To laugh often and much; to win the respect of intelligent people and the affection of children; to earn the appreciation of honest critics and endure the betrayal of false friends; to appreciate the beauty, to find the best in others; to leave the world a bit better, whether by a healthy child, a garden patch or a redeemed social condition; to know even one life has breathed easier because you have lived. This is to have succeeded.

—Ralph Waldo Emerson 

Well, once again, I have found words that resonate deeply with me. But, as I do so often when my writers submit articles that contain quotes, I did some research to verify that this really was attributable to Emerson. That ended up to be quite the rabbit hole. I find that to be the case with many quotes of old that I research. I almost always find that the submitted versions have punctuation errors, minor word changes or other variations of the original—and Pinterest, Brainy Quotes and Goodreads are some of the worst offenders for that. So, I dig deeper. There are good sites for that further digging. 

In my research on this Emerson quote, it became fascinating the more I read, but I’m not sure I am any closer to solving whether or not he really did author it. There are apparently several attributions for it over the years. From, I found a very interesting article, and I obviously don’t have room here to share it all, but here are a few tidbits: “A Boston firm recently offered several prizes for the best essay on the subject, ‘What Constitutes Success?’ It was stipulated that the essay must be under one hundred words in length. A Kansas woman, Mrs. A. J. Stanley of Lincoln, submitted a definition of success in the contest… Her definition was as follows:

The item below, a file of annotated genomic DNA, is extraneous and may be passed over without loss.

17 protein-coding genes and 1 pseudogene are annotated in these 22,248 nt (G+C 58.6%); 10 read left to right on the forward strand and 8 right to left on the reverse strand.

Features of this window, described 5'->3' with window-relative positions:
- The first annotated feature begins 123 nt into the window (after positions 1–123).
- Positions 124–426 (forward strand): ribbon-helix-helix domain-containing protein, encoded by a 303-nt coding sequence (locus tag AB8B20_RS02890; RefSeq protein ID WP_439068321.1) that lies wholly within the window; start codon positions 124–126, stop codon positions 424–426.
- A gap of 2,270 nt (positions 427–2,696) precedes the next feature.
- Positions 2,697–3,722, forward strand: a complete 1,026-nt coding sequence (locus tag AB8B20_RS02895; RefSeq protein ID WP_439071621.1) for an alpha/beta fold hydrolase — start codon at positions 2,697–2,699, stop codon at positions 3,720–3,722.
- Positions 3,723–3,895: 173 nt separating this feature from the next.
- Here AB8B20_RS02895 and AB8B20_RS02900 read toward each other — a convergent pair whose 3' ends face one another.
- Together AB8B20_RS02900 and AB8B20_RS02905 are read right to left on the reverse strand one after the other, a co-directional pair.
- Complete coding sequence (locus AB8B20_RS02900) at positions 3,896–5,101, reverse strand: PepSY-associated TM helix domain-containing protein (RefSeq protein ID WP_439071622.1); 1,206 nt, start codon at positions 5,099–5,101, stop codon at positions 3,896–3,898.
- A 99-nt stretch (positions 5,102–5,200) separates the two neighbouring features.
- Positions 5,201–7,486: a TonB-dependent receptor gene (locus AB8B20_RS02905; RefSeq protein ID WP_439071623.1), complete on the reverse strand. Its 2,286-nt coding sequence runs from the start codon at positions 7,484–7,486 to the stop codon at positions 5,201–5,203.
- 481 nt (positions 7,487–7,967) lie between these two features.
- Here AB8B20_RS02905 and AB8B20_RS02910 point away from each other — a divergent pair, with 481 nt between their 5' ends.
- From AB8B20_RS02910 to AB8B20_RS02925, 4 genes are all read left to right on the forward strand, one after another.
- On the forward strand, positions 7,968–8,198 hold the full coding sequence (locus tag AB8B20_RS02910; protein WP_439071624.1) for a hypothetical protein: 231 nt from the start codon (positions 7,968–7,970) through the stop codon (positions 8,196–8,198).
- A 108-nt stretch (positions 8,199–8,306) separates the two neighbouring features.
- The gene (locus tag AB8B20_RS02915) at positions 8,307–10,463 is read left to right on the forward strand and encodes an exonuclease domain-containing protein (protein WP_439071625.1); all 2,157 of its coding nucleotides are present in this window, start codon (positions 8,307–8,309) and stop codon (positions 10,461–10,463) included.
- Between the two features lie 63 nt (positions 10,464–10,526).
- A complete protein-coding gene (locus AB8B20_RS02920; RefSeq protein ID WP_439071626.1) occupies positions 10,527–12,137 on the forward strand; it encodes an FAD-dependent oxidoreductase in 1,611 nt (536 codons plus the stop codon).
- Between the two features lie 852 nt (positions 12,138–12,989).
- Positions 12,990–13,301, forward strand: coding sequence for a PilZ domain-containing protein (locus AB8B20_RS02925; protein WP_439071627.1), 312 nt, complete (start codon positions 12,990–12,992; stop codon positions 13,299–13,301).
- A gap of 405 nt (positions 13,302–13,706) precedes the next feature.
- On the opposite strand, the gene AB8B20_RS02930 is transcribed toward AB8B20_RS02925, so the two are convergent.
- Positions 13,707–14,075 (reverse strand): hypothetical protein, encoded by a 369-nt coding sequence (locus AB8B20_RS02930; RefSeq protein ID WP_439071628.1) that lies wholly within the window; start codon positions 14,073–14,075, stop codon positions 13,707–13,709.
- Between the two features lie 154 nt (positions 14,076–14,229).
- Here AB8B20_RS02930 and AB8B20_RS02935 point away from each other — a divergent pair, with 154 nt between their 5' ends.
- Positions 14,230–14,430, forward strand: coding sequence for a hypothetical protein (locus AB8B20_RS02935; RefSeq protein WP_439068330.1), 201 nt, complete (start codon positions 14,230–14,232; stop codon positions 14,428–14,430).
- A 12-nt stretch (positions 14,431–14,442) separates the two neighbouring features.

He has achieved success who has lived well, laughed often and loved much; who has gained the respect of intelligent men and the love of little children; who has filled his niche and accomplished his task; who has left the world better than he found it, whether by an improved poppy, a perfect poem, or a rescued soul; who has never lacked appreciation of earth’s beauty or failed to express it; who has always looked for the best in others and given the best he had; whose life was an inspiration; whose memory a benediction.

“A considerably altered version of the piece was published in a syndicated newspaper column by Albert Edward Wiggam in 1951. When asked the question, ‘What is success?’ Wiggam decided to answer by presenting what he claimed was an abridged version of statements that he credited to Ralph Waldo Emerson.” 

“In 1951, the syndicated column by Albert Edward Wiggam published a significantly altered version of the essay and attributed the words to Ralph Waldo Emerson. Although Wiggam also claimed that the passage was abridged, he presented no source.”

These are but a few paragraphs of many citations that discuss the potential origins of this one quote. I admit I’m a bit of a geek with this stuff, and one day, when I don’t have other people’s articles to edit, or this column to write, maybe I’ll be able to spend more time satisfying my curiosity on the origins of quotes I love. In the meantime, I’ll just enjoy the quotes themselves and hopefully make sure they are printed as accurately as possible!

Check out the full article if you are so inclined at